Does anyone have experience using OE Explorer to monitor a scripted database?
We are having quite a bit of difficultly with this product. More information can be found here: https://community.progress.com/community_groups/openedge_deployment/f/21/t/30883
I'm not seeing a lot of complaints from others about OE Explorer issues related to CPU so either we are doing something wrong or nobody is using the product (or at least not for a scripted database on HP-UX).
The problems seem to be primarily related to when we investigate "User Details" (ie. database connectivity information). Some of those web pages appear to operate by asynchronously pulling incremental information. We see that some of these screens seem to open up quickly, but then there is a ton of follow-up CPU activity in the java admin server process and it goes on for several minutes afterwards. Subsequent clicks in the OE Explorer pages are all extremely slow.
Please let me know if any of this sounds familiar and/or if there is a way to troubleshoot whatever that java admin server process is doing with our CPU. This is reproducible now in two different HP-UX environments, although nothing like this had happened in Windows (although they were managed database on that side of things). Any help would be very much appreciated.
Tom, in my original posting I pointed out that I never saw this type of performance issue in my experience with a 64 bit Windows database. Although I should also say that there were other differences aside from just the platform itself. On the windows side I am using a *managed* local database (not a "scripted" local database) , and it was "workgroup" license not "enterprise".
On both sides, my tests involve an extremely trivial number of users and activity (20 user connections, database running for a couple hours).
That's why I was hoping for some feedback from other OEE users to see if their experiences with the product (clicking on a user connection number) were good or bad (like I see in windows or HP-UX, respectively). I was interested to hear that a number of people prefer third-party tools for a better management experience than you get with OE's own tooling. But I'd really like to give OEE a fair shot. Especially since it is hard to explain to people (especially people that don't have their own personal experiences in OE ) that a third-party ProTop tool should be purchased rather than using something that comes with the shrink-wrapped product from Progress.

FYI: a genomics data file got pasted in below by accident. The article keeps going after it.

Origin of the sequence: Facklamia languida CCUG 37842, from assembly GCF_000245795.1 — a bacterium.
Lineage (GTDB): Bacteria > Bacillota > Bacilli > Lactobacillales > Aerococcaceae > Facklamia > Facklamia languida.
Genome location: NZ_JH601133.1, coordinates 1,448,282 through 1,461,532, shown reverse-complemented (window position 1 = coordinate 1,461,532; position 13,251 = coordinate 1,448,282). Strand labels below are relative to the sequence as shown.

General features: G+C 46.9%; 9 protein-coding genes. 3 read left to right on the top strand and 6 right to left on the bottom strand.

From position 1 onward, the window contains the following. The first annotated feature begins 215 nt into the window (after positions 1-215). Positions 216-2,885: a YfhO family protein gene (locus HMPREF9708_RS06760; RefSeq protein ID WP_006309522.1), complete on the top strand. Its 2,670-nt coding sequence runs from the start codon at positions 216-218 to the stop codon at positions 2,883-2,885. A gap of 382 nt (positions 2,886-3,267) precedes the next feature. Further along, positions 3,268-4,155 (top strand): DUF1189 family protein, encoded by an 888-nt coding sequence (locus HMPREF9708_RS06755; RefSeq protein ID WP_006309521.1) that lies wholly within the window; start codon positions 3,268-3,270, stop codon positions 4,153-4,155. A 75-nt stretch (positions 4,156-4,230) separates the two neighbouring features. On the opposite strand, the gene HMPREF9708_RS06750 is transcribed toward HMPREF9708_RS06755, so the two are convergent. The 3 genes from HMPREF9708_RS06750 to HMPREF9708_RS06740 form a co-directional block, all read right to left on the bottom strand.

Matt, it was just a single click on a user number from the "Database Connections" tab. It hyperlinks over to the "User Details" and shows connectivity information for that user.
The table and index stats aren't always important to us so it is surprising that it caps out cores on the HP-UX server for about two minutes. This screenshot is another attempt. Note that the top of the screen comes back quickly in about 2 seconds (everything down thru "Active Transactions") but the "Table Activity" and "Index Activity" take another one or two minutes.
Below you can see the complete (filtered table and index activity). This refresh took two minutes.
The database is proserv'ed with -tablerangesize 900 -indexrangesize 2850
If I run the following, I get 1215. Let me know what other info you may need.
SELECT COUNT(*) FROM _file
> The database is proserv'ed with -tablerangesize 900 -indexrangesize 2850
> If I run the following, I get 1215. Let me know what other info you may need.
> SELECT COUNT(*) FROM _file
I think your -tablerangesize is not high enough. You haven't specified your -basetable/-baseindex so I assume they are set to 1.
An empty 11.6.3 database contains 175 _File records. So assuming you don't have extra system records for optional features (e.g. auditing or TDE) then I'd guess you have 1,040 application tables. So with TRS of 900 (assuming -basetable 1) you would be missing stats for at least your uppermost 140 tables ("at least" because there could be gaps in the object numbers).
You can set reasonable stats parameter values like this:
find last dictdb._file no-lock where _file._tbl-type = "T" use-index _file-number.
find last dictdb._index no-lock where not _index._index-name begins "_" use-index _index-number.
"Highest table number: " _file._file-number skip
"Highest index number: " _index._idx-num skip
Sample output:Highest table number: 468Highest index number: 904If you set -basetable to a value other than 1 then set -tablerangesize to (highest table # - basetable + 1). If you set -baseindex to a value other than 1 then set -indexrangesize to (highest index # - baseindex + 1).This approach provides minimum values. I like to pad these numbers by about 20 for tables and 40 for indexes, depending on how often the schema may change online.
I think I'm going to have to open a support case for HP-UX's admin server, and see if they can fix this stuff.
Today, once again, I unwittingly clicked on a user connection to see that user's connection details and the consequence is that now the java/adminserver process is now swamping on *five* cores at the same time and it has been over ten minutes. As far as I know, the only way to recover from this is to stop and restart admin server altogether. (I closed the webpage in which I made the mouse-click on the user, but that did not cancel whatever work is being done by admin server).